Statistics from Altmetric.com
If you wish to reuse any or all of this article please use the link below which will take you to the Copyright Clearance Center’s RightsLink service. You will be able to get a quick price and instant permission to reuse the content in many different ways.
The role of the immune response in the control and eradication of leukaemia after allogeneic bone marrow transplantation is established but there is increasing evidence that the principal mechanism of cure after intensive chemotherapy alone is also immune mediated. The idea of a graft versus leukaemia (GvL) effect in eradicating leukaemia was suggested as early as 1957, when Barnes and colleagues1 showed in a murine model that leukaemic animals which received myeloablative radiotherapy followed by syngeneic bone marrow transplant all relapsed with the original acute leukaemia and died; in contrast, animals receiving the same radiotherapy but allogeneic bone marrow transplant all developed fatal graft-versus-host disease (GvHD). However, these latter animals survived longer than the recipients of syngeneic marrow and had no evidence of leukaemia relapse at necropsy. This provided evidence both that myeloablative radiotherapy does not eradicate leukaemia, and that an anti-leukaemia immune response was present. Immune mediated cure of residual leukaemia in the clinical setting has been suggested by observations of a reduced risk of leukaemia relapse after allogeneic bone marrow transplant when compared with autologous or syngeneic bone marrow transplant, and an association between graft-versus-host disease (GvHD) and disease-free survival.2,3 Furthermore, an increased incidence of leukaemia relapse has been reported after aggressive GvHD prophylaxis with cyclosporin or lymphocyte depletion. The most convincing direct evidence of allogeneic antileukaemia activity has been provided by the long lasting remissions following donor leucocyte infusions to treat relapse of chronic myeloid leukaemia (CML) after allogeneic stem cell transplantation.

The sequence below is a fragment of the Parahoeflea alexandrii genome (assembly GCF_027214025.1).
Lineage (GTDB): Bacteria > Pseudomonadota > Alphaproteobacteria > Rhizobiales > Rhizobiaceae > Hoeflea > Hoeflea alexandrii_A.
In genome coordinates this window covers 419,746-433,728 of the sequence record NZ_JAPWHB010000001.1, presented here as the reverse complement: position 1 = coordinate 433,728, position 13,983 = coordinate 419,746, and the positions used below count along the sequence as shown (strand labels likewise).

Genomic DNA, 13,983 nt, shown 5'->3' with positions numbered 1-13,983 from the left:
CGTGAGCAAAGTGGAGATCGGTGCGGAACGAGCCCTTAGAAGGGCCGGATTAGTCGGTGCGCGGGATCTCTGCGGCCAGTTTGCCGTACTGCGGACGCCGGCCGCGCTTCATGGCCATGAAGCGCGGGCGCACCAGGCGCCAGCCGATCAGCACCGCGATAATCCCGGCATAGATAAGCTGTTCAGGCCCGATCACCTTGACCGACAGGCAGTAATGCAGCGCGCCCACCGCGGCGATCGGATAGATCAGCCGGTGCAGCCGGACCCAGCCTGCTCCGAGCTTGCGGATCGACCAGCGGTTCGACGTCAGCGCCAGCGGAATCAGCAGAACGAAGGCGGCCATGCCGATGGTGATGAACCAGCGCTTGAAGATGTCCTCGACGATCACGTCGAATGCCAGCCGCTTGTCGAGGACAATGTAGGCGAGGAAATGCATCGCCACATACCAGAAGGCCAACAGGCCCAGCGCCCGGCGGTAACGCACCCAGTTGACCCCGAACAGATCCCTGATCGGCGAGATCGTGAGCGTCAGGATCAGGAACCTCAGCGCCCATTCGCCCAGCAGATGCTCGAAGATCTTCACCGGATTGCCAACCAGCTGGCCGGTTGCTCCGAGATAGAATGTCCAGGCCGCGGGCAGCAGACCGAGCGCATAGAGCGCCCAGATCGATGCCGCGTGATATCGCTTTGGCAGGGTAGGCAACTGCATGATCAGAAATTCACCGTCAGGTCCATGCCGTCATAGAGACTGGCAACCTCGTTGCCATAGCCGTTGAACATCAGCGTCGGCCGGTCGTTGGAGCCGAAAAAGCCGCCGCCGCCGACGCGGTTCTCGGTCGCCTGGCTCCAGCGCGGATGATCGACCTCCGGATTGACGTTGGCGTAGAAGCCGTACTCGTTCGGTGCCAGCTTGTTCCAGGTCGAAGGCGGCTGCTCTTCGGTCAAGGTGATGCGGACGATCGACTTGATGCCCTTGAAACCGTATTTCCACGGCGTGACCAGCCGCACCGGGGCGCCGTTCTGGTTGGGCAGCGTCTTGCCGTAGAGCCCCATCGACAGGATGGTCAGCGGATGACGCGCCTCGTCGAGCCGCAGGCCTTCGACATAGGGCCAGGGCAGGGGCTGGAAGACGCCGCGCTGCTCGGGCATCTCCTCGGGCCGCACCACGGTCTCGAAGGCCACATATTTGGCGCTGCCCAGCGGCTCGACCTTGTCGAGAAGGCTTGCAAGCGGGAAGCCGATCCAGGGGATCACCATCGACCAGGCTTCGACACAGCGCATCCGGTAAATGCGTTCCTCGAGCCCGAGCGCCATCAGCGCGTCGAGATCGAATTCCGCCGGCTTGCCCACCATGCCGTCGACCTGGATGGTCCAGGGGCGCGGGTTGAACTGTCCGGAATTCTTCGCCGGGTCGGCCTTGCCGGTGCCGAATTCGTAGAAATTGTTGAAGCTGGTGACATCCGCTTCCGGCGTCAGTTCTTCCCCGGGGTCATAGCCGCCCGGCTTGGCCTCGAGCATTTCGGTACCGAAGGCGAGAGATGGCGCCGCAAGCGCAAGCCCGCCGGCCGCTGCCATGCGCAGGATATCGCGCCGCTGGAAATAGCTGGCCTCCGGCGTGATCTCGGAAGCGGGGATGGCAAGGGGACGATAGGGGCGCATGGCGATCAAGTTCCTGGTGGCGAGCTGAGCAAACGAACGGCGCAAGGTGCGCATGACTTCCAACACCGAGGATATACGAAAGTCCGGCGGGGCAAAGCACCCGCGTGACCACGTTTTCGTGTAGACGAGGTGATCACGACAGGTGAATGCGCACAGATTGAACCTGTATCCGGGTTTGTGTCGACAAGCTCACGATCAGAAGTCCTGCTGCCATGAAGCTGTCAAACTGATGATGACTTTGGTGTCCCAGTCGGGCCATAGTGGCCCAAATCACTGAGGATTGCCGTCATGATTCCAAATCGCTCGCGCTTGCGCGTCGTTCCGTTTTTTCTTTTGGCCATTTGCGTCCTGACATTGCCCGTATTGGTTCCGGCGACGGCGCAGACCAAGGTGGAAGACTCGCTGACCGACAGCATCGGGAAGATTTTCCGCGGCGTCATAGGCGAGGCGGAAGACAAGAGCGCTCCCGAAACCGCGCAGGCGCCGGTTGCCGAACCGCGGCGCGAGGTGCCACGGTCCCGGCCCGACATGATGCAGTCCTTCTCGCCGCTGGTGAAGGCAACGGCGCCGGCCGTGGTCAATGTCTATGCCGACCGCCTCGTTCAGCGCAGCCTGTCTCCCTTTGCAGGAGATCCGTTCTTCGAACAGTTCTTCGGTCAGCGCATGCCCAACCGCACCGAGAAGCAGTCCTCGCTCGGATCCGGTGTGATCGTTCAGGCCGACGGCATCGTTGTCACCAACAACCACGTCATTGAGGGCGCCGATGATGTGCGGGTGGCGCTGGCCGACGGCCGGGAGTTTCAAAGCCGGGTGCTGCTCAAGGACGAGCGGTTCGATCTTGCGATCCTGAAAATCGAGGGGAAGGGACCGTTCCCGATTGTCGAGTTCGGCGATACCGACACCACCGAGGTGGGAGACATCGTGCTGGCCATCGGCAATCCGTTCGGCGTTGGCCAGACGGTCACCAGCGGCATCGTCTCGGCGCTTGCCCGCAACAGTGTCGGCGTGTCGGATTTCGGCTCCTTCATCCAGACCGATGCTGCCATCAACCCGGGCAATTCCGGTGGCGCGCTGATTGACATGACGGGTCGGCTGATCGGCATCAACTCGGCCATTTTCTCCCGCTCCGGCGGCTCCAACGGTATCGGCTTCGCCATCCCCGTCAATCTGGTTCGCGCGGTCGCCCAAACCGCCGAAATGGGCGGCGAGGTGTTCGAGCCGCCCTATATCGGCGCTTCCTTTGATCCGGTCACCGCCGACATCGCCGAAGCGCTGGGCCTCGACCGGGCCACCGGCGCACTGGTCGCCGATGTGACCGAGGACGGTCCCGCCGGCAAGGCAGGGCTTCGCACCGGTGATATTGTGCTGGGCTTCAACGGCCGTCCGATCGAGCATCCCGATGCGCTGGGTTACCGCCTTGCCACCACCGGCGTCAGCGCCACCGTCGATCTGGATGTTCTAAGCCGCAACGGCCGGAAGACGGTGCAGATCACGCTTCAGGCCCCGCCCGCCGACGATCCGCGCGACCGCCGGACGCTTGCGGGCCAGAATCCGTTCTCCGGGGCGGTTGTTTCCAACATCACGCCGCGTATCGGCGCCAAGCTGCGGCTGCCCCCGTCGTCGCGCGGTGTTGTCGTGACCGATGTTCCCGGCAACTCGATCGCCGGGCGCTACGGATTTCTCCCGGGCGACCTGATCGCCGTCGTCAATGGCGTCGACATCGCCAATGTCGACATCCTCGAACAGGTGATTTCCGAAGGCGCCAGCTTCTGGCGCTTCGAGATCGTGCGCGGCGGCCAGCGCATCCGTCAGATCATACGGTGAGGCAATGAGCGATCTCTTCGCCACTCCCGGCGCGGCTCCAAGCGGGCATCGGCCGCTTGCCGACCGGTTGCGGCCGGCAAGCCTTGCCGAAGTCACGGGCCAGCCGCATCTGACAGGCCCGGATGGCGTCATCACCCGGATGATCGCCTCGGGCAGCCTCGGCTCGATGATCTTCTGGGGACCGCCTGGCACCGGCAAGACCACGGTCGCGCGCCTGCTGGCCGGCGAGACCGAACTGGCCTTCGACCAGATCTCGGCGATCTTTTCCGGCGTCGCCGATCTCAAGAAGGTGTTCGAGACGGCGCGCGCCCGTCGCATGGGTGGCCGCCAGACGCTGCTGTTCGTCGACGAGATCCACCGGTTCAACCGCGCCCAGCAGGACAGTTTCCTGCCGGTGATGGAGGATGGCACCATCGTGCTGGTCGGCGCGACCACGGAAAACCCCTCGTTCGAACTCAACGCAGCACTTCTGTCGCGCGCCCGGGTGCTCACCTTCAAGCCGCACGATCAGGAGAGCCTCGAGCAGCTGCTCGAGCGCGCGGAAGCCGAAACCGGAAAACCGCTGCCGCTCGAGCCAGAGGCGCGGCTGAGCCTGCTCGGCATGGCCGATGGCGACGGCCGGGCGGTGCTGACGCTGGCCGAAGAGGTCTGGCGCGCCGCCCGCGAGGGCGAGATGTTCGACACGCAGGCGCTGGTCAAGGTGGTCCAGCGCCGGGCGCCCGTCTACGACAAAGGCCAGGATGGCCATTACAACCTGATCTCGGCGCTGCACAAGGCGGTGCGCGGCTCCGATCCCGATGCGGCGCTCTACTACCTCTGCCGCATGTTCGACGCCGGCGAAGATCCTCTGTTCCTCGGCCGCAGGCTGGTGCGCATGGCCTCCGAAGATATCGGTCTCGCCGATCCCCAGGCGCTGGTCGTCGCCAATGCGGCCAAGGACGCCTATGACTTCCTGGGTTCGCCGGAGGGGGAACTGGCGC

Specific immunotherapy of acute myeloid leukaemia (AML) is the subject of intense research at present, with major research bodies such as the NIH, the Leukemia Society of America, and the Leukaemia Research Fund supporting large programmes in many centres. The approaches being taken differ widely between groups but can be most readily …